Don’t Think About Purple Elephants – a picture book antidote for anxious kids

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One of my sons is a worrier by nature. He stresses over things that seem trivial to others. I learnt long ago that it was completely pointless to say to him “Don’t worry about it!”. Of course, simply telling him to stop didn’t solve whatever he was worrying about and in fact only made him fret even more. Just like when someone says “Don’t think about purple elephants” and suddenly all that fills your mind is purple elephants…

Now that you’re thinking about purple elephants, it’s probably a good time to mention a new book by author Susan Whelan and illustrator Gwynneth Jones – Don’t Think About Purple Elephants.

It’s the story of a little girl named Sophie. Sometimes Sophie worries — not during the day when she is busy with family and friends, helping around the house or learning interesting things at school –

“She didn’t worry in the afternoons when she played games and drew pictures.”

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But at night, when everything is calm and quiet, Sophie starts to worry.

“What if they ran out of milk and she couldn’t have cereal for breakfast? What if her favourite shirt was still in the wash and she couldn’t wear it on the weekend? What if she forgot her lunch and she had nothing to eat at school?”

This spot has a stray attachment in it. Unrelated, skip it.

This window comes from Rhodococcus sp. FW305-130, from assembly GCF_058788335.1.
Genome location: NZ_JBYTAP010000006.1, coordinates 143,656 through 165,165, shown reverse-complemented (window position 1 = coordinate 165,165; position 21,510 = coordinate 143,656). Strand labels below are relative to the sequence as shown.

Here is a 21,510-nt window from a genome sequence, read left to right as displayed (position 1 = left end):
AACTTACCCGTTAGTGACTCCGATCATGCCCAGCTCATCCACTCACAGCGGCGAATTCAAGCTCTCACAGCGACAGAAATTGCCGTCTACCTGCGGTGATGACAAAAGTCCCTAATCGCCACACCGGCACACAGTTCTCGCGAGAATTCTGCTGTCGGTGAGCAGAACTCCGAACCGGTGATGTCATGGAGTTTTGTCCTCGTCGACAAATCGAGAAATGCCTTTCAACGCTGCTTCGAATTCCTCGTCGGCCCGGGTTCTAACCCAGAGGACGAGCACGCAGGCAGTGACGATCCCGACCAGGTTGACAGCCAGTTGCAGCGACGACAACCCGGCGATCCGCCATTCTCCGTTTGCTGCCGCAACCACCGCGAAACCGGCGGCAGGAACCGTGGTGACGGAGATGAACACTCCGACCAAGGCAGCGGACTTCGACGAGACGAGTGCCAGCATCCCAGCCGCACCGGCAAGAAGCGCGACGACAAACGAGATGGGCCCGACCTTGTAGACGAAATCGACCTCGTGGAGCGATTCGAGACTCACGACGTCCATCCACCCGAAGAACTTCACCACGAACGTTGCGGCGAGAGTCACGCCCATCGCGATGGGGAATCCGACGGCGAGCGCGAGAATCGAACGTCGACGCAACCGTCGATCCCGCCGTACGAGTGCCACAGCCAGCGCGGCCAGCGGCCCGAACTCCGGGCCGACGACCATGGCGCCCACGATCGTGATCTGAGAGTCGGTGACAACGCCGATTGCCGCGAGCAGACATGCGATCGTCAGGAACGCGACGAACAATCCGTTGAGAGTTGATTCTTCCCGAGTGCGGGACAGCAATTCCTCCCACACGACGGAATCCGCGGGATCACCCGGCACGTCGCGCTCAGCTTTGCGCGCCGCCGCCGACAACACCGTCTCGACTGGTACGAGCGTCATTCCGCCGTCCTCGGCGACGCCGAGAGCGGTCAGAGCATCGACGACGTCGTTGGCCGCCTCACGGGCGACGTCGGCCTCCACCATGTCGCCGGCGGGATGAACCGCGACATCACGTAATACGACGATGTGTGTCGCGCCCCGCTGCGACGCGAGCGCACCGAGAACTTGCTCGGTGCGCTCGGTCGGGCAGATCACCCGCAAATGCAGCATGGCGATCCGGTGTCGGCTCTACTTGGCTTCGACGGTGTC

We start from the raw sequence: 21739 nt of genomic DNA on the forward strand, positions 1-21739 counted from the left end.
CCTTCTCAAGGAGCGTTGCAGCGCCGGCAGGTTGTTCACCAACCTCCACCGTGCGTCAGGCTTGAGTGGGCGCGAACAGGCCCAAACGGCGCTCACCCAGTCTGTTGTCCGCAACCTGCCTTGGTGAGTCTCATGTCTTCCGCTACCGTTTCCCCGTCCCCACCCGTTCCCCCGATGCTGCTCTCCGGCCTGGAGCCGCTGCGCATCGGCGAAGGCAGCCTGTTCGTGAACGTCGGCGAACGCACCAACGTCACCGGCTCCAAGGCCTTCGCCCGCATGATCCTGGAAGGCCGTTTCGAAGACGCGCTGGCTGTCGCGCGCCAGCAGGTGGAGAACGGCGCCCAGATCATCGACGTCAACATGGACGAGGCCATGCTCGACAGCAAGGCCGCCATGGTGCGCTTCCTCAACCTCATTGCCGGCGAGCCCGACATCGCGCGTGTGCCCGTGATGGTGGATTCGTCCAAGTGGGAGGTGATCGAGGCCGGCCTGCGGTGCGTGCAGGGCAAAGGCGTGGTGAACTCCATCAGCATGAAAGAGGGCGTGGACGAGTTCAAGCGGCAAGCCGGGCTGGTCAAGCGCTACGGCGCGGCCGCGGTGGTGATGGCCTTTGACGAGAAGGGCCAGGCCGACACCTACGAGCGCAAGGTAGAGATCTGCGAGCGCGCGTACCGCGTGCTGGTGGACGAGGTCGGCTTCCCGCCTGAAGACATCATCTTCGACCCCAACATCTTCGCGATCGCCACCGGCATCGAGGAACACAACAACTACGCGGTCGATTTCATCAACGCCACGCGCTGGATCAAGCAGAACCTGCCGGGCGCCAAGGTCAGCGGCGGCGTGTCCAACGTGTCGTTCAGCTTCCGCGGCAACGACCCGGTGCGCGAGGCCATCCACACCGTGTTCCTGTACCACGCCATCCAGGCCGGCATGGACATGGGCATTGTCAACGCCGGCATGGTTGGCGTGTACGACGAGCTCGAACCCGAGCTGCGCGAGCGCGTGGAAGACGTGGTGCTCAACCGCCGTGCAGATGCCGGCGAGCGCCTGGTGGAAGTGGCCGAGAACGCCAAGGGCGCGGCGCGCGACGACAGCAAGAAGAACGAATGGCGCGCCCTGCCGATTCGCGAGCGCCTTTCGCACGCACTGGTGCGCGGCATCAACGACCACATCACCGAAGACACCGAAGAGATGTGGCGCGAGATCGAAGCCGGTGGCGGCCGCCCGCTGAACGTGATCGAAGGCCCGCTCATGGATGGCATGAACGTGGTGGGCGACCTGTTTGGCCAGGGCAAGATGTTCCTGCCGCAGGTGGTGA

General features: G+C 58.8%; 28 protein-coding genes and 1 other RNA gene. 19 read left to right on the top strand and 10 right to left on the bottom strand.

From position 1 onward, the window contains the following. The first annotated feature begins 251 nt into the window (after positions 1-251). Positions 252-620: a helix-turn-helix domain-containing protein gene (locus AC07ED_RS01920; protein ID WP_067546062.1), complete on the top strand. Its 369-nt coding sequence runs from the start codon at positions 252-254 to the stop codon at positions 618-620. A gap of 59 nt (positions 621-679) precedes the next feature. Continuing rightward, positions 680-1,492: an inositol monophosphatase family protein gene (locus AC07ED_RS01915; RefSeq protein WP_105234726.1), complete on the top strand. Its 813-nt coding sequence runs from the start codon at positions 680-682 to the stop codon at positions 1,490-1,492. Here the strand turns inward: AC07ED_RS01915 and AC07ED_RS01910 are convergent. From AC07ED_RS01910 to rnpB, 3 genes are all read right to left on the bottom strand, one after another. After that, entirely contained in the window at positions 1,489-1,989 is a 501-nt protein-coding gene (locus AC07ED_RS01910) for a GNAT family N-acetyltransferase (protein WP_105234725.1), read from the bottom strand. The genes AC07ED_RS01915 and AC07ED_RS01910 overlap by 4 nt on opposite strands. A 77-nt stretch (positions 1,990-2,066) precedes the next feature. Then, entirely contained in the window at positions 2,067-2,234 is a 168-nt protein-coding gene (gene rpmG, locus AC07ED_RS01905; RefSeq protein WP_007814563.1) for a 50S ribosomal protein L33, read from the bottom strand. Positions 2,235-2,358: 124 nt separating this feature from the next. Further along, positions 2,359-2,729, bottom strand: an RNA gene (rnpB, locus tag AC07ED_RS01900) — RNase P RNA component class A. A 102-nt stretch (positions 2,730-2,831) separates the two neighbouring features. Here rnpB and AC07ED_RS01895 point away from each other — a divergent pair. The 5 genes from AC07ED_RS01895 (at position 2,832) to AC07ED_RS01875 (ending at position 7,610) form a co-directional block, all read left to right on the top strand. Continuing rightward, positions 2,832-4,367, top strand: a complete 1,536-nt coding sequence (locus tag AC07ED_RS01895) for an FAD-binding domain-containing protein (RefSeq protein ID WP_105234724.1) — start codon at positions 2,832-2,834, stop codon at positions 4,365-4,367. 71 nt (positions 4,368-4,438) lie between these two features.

Sophie’s family try to help but their efforts only make things worse and give Sophie even more things to worry about. Then Sophie’s mum comes up with a new approach… that might just involve an elephant or two.

As the mother of a worrier, Sophie’s worries resonated – I have had plenty of conversations at bedtime about the timely return of library books, if school notices had made it to the teacher and whether undies were packed in the school swimming bag. And I also know that in checking things, fixing things or reassuring my son that all would be okay, a new set of worries would appear. The ‘purple elephants’ strategy is an excellent one (my solution was similar, although not quite as colourful!). Apart from a practical approach to dealing with worries, the book gently acknowledges that anxiety is commonly experienced and that it has a detrimental impact on our daily lives if left unchecked.

The story is beautifully enhanced by Jones’s sensitive illustrations. Sophie’s days are filled with bright colours but at night, when worries creep in, the illustrations switch to predominantly black and white, with the focus of Sophie’s worry the only item appearing in colour.

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For those who are thinking that the ‘purple elephant’ approach might be a good one but are also wondering just how many nights you can actually think about purple elephants, Jones has the answer – the endpapers of the book show a blue monkey and a hot pink giraffe. The possibilities are endless!

Don’t Think About Purple Elephants is suitable for children aged four years and over. Find it in all good book shops or online at Exisle Publishing.

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Katrina Whelen

Katrina studied planning and design, did the hard yards working in a big office building and then traded it all in for a relaxing (!) life at home with four children. She now fills her time with writing, completing a degree in genetics and taxiing her children around Melbourne to their various sporting commitments (not necessarily in that order).

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